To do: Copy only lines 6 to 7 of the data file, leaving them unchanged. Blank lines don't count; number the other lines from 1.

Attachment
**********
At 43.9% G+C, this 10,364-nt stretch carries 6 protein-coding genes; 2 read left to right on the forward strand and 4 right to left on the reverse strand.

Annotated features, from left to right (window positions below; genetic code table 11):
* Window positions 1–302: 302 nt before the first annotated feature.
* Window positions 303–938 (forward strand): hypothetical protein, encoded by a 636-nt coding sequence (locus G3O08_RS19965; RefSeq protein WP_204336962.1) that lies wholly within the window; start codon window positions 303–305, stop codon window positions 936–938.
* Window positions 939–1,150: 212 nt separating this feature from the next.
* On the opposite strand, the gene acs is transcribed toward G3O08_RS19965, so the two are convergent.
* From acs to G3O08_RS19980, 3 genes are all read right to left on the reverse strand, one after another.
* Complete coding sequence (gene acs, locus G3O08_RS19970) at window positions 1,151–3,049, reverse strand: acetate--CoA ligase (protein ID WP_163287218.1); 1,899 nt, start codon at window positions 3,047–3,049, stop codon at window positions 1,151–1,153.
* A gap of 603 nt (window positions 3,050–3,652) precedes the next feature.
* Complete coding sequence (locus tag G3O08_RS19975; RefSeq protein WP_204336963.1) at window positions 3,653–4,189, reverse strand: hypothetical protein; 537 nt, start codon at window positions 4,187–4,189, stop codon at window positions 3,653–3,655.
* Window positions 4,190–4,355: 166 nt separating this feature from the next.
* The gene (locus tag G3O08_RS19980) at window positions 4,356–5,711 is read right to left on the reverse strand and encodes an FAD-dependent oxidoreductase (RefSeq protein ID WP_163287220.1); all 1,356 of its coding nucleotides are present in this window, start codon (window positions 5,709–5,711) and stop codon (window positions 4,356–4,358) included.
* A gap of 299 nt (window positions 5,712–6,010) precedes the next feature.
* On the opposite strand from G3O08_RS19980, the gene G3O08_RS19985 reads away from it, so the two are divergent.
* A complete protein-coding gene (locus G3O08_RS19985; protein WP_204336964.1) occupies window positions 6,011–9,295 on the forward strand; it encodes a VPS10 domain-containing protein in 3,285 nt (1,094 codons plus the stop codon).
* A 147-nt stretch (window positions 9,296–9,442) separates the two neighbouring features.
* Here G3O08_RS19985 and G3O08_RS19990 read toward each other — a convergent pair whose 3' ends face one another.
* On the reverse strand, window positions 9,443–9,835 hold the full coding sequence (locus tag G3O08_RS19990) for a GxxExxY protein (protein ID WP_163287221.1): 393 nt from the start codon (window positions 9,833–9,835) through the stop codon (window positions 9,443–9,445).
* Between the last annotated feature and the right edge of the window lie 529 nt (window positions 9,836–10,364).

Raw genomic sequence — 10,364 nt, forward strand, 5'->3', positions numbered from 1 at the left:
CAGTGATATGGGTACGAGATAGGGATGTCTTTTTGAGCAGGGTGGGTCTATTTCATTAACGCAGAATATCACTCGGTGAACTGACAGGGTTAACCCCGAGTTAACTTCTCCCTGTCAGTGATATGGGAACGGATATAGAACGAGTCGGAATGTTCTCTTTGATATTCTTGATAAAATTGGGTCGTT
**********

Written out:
* On the opposite strand, the gene acs is transcribed toward G3O08_RS19965, so the two are convergent.
* From acs to G3O08_RS19980, 3 genes are all read right to left on the reverse strand, one after another.